15. The apparatus of claim 11, wherein said user is logged off said host computer and said host computer is locked from user access if an access time interval for said username ends.
16. The apparatus of claim 15, wherein said all of said user's running programs are shut down if said access time interval ends.
17. The apparatus of claim 11, wherein a cumulative time limit is defined for said username, and wherein access is granted to said user if cumulative usage time for said username is within said cumulative time limit and wherein access is denied to said user if cumulative usage time exceeds said cumulative time limit.
18. The apparatus of claim 17, wherein said user is warned if cumulative usage time for said username is about to exceed said cumulative time limit; wherein said warning is issued at preset intervals.
19. The apparatus of claim 17, wherein said user is logged off said host computer and said host computer is locked from user access if said cumulative time limit is exceeded.
20. The apparatus of claim 19, wherein all of said user's running programs are shut down if said cumulative time limit is exceeded.
21. The process of claim 1, wherein said transportable memory device is a smart card and wherein said detecting comprises detecting that a smart card has been inserted into a smart card reader connected to said host computer.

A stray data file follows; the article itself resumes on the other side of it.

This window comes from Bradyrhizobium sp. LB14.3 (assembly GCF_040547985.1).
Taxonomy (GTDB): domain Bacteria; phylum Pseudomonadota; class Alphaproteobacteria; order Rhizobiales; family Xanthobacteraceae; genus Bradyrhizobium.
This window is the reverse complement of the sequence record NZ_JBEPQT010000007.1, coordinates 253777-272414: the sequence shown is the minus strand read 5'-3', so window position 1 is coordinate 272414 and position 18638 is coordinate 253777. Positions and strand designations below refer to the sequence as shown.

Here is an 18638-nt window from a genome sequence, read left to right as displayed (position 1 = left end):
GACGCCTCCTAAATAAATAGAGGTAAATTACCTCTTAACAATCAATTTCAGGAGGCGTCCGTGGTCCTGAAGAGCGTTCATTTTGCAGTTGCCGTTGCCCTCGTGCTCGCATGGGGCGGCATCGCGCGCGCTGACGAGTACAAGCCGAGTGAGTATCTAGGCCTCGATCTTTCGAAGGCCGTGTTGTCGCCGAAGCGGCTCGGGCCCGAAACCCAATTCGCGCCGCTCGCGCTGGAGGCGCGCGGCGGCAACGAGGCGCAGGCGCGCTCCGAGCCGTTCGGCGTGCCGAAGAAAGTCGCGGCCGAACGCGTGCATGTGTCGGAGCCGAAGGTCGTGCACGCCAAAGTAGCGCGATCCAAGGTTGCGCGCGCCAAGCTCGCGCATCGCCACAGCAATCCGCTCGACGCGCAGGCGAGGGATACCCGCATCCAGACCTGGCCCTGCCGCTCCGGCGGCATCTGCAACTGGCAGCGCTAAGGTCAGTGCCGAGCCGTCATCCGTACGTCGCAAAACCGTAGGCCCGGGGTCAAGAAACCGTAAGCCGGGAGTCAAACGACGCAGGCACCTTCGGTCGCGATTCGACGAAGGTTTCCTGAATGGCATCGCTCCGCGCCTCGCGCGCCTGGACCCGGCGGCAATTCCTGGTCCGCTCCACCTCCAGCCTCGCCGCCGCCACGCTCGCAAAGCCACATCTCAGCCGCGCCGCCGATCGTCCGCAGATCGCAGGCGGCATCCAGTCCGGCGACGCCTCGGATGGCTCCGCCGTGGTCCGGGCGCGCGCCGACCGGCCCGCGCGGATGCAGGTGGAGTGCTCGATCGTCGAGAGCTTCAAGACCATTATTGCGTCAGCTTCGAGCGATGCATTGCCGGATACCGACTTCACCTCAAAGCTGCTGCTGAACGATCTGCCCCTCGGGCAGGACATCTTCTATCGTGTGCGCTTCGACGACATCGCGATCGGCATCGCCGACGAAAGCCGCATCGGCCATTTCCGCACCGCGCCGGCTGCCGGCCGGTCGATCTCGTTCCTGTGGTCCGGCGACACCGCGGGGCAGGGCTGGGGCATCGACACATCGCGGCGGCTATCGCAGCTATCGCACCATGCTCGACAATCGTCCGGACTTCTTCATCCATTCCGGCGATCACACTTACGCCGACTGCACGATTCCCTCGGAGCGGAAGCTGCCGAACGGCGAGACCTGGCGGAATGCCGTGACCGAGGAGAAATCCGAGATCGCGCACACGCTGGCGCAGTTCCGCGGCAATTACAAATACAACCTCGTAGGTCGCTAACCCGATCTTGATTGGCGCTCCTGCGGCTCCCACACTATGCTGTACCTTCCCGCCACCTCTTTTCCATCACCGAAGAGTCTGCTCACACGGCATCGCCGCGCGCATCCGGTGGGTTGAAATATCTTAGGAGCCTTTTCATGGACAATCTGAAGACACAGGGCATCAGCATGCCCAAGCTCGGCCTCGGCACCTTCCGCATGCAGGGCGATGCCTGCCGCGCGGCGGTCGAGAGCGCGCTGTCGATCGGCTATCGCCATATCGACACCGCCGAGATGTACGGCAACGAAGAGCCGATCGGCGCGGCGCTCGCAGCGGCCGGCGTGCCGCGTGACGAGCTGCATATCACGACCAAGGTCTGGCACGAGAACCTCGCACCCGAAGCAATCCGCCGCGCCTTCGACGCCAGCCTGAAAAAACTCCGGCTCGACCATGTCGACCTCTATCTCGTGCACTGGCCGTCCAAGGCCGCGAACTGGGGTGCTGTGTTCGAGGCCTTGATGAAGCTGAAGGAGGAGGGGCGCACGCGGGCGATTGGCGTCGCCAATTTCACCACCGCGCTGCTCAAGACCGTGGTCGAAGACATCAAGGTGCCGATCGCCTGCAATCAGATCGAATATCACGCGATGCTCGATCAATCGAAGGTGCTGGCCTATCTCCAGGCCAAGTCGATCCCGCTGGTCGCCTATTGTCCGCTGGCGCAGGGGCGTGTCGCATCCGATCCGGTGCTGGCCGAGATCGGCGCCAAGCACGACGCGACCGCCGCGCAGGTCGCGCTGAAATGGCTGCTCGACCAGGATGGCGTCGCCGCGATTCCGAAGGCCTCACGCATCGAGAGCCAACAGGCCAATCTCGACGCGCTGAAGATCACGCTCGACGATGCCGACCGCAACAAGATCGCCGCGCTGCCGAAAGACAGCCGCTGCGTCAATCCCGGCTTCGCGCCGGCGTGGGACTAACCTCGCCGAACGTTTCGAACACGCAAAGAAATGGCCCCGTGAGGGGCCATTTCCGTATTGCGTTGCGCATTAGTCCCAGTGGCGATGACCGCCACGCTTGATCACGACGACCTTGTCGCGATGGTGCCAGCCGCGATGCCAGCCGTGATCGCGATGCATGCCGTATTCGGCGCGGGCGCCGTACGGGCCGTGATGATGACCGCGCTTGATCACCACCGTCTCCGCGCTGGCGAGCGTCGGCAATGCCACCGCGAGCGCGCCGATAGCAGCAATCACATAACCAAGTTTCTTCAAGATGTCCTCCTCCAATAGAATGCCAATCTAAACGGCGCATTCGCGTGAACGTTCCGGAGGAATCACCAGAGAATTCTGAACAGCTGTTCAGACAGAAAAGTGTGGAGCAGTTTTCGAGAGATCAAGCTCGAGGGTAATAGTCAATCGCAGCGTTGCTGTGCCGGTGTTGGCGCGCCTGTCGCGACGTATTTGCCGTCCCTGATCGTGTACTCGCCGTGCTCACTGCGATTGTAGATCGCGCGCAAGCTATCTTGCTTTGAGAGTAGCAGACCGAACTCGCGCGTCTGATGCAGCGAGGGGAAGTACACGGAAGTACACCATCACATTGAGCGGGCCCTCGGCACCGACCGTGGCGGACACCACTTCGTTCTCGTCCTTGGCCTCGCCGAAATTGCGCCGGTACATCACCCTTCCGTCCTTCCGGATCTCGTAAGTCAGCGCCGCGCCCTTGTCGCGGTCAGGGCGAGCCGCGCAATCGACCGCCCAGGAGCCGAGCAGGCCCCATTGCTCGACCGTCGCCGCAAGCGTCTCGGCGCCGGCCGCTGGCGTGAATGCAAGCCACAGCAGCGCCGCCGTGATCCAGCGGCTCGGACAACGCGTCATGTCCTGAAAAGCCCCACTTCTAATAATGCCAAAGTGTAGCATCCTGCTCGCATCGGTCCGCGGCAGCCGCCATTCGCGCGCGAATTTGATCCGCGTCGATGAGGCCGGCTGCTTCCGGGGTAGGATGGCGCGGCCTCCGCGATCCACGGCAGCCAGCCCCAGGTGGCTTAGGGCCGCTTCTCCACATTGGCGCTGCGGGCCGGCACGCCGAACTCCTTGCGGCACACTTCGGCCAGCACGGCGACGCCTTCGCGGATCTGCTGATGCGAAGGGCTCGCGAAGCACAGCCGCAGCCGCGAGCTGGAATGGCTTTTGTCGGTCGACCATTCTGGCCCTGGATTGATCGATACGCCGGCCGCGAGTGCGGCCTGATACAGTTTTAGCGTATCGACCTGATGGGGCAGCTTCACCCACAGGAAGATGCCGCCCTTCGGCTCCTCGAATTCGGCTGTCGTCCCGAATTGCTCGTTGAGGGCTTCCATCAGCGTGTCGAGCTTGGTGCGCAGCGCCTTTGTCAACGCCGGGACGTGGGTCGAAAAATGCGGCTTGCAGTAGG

22. The apparatus of claim 11, wherein said transportable memory device is a smart card.
Description
CROSS-REFERENCE TO RELATED APPLICATIONS

This application is a Continuation-in-part of U.S. Ser. No. 09/796,847 filed Feb. 28, 2001 now U.S. Pat. No. 7,376,711 and claims priority to U.S. Provisional Patent Application No. 60/346,824 Oct. 18, 2001.

BACKGROUND OF THE INVENTION

1. Technical Field

The invention relates to personal computer security. More particularly, the invention relates to regulating user access control to computing environments using personalized smart cards.

2. Description of the Prior Art

The current computing environment requires users, in general, to physically carry either a laptop or a notebook portable computer in order to maintain a fully functional, truly personalized, computing environment when moving from place to place. Because laptop and notebook computers, though physically small, are comparatively bulky and heavy, mobile computer users continuously seek ever smaller and lighter devices that will provide and maintain their personalized computing-environment.